MANILA — The National Police Commission (Napolcom) on Monday denied that it is reinstating erring officers for a fee.
The issue was raised after Dante Jimenez of the Volunteers Against Crime and Corruption (VACC) accused the agency of "recycling" the appointments of previously dismissed police officers.
Speaking on DZMM, Jimenez said his group has been receiving complaints about police officers being handed back their badges despite having outstanding records.
"Itong mga recycled na pulis, matagal na 'tong kino-complain sa Napolcom, even the DILG. Ang problema dito, hindi naman natatanggal totally, nare-reinstate pa," he said.
"This is the problem with our law enforcement agencies. Yung mga iba nilang mga tao na-involve na sa malalaking mga krimen pero andidyan pa rin sa pwesto.
(The problem with our law-enforcement agencies is some of the officers involved in major crimes continue to remain in their positions.)
"Kaya sinasabi ko, high time for Sueno to wake up. Secretary (Ismael) Sueno ng DILG at si Bato (PNP chief Ronald dela Rosa), dapat 'yan talaga ino-overhaul 'yan," he said.
The Napolcom denied such a scheme exists.
Atty. Rogelio Casurao, vice chairman and executive officer of the Napolcom, said that they do not have the final say whether a police officer will be dismissed from service because they can always appeal their cases.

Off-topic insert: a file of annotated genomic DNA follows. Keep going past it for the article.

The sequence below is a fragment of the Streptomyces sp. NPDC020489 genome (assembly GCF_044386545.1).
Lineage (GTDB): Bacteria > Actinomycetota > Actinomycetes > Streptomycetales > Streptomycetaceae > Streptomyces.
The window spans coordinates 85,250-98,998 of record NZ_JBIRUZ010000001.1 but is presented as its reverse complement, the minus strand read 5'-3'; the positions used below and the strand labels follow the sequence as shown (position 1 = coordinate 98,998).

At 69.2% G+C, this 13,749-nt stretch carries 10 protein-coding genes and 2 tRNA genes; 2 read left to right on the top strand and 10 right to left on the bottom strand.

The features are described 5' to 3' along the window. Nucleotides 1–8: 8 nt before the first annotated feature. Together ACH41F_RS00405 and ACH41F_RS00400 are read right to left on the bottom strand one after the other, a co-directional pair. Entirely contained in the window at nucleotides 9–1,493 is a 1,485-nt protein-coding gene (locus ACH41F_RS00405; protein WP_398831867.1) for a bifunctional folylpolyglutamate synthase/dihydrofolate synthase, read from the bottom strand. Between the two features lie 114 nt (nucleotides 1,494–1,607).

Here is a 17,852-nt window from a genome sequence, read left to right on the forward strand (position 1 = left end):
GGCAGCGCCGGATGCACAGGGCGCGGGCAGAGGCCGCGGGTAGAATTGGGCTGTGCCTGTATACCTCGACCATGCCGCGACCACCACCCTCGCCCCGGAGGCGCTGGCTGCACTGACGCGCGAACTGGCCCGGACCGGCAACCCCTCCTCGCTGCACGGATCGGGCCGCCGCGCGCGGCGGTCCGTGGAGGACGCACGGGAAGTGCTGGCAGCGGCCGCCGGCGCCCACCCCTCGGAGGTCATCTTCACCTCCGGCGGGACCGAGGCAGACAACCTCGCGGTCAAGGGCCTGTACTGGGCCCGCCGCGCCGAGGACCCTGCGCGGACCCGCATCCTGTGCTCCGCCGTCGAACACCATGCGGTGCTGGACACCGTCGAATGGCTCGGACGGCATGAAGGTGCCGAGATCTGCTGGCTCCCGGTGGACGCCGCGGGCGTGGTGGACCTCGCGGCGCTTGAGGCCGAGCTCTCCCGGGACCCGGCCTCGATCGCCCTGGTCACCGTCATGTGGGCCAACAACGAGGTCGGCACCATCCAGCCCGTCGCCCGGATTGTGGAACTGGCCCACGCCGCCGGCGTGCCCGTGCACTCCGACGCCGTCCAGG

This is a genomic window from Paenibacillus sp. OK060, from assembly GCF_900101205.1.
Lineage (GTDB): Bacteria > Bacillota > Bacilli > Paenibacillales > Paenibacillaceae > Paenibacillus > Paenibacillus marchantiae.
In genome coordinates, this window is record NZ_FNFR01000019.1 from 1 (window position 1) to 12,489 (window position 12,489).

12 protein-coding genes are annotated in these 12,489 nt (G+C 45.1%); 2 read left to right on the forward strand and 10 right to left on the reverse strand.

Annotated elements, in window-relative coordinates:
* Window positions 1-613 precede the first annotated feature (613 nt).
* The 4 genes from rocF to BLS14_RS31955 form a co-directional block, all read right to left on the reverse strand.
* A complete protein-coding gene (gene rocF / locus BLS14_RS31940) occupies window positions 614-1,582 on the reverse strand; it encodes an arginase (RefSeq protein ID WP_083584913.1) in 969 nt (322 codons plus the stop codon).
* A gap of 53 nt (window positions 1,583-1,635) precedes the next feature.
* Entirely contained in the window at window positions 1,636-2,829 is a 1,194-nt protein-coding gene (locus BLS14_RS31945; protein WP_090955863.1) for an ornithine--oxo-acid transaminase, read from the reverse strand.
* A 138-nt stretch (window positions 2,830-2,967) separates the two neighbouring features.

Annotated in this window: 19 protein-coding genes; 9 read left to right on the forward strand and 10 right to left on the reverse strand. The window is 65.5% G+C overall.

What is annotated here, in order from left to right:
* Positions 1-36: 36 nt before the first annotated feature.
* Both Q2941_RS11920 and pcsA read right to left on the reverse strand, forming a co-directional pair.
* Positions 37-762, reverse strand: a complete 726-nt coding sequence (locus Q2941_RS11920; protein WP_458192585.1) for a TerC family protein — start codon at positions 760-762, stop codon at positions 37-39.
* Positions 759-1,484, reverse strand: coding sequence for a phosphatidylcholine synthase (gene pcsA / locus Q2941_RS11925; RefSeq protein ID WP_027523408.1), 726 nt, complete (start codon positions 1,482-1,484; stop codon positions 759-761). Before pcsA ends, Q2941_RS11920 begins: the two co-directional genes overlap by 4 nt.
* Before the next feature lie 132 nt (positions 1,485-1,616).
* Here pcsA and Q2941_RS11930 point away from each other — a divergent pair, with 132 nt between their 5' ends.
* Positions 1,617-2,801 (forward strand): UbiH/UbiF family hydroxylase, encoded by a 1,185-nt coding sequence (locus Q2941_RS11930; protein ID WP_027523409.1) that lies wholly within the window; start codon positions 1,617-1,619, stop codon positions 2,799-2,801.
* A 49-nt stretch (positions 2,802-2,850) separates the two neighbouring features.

"Our decision is not final because they can go on to the Supreme Court, etc," he said.
Casurao added that, once police officers are dismissed, they will not be allowed to wear a uniform and perform police duties, even as they wait for a decision on an appeal.
"We immediately implement that even when there's an appeal with an appellate body," he said.
According to Casurao, even if the Napolcom already dismissed a police officer, they may be reinstated if the court decides in favor of their case.
"Baka 'yan ang nasagap ng mga taong nagsasabing we are in the business of recycling appointment and reinstatement. Hindi namin kasalanan 'yun because it's the Court of Appeals who orders the reinstatement," Casurao said, adding that this is usually the case when the Court believes the police officer's case is minor and does not warrant a dismissal.
(Accusations of recycling erring cops were probably derived from this type of scenario. It isn't our fault because it's the Court of Appeals that orders the reinstatement.)